Three weeks ago, I outlined six key investment themes for the next decade. I neglected to mention one for wont of space and because I wanted to devote an entire post to it. Namely, further technological disruption to established industries. Everyone knows how the likes of retail and newspapers have been transformed by the internet. Well, there’s much more to come as it’s clear that supermarkets, healthcare and education are next in line for technological upheaval.
For instance, UK online grocer Ocado appears to have nailed an industrial scale pick and delivery model. For more than a decade, companies have tried and failed to make inroads into the online grocery business, the most notable failure being the 1990s internet-bubble inspired, Webvan. Through trial and error, Ocado seems to have mastered the notoriously difficult logistics involved in the business. And it will soon be out-doing supermarkets, offering a broader range of products, at lower prices and with the convenience of ordering via a simple click of the mouse. What Amazon did for books, Ocado is about to do for groceries.
As investors though, how can you take advantage of the emerging opportunities from the digital revolution? The obvious answer is through up-and-coming tech companies. But this is more difficult than many suppose. For every Facebook, there’s a Myspace – the wannabe Facebook originally backed by media billionaire Rupert Murdoch – and hundreds of others. In other words, the creative destruction in tech is enormous and trying to pick winners requires extensive knowledge and a large dose of luck.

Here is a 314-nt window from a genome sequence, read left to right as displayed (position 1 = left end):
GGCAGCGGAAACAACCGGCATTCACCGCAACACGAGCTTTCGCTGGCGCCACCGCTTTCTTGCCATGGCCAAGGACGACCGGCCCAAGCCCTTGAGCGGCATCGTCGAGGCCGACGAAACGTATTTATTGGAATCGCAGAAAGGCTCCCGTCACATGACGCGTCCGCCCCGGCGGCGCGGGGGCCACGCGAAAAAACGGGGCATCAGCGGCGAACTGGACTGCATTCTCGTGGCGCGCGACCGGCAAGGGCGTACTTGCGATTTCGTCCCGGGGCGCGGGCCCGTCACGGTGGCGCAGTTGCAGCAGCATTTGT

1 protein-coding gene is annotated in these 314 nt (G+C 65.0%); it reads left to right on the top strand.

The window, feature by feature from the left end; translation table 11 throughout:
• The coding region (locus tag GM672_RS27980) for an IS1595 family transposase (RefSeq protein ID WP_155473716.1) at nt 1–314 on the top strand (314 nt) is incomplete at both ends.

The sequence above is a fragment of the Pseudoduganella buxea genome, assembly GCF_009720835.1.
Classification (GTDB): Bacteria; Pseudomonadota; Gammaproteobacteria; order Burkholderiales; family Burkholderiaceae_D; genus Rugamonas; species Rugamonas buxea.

I’d argue that the best way to play future technological disruption is through companies servicing the key players. What I’d term: facilitators. They would seem to be surer bets. For example, the internet’s transformation of retail and soon groceries means supply chains will need to quicken even further. Consumers are going to want goods delivered yesterday. That means quality logistics companies will be in high demand. And industrial warehouses near key airports and ports will be valued at a premium given increased demand for the fast turnaround of goods.
Today, Asia Confidential is going to discuss these opportunities and more, as well as the companies which are likely to benefit.
Digital revolution is just beginning
There are many who think that tech is a gigantic bubble waiting to burst. You have the IPO of Twitter, a company being valued at US$13 billion and yet doesn’t earn a cent. And on a larger scale, Amazon (Nasdaq: AMZN) is still loss marking despite sporting a US$166 billion market capitalisation.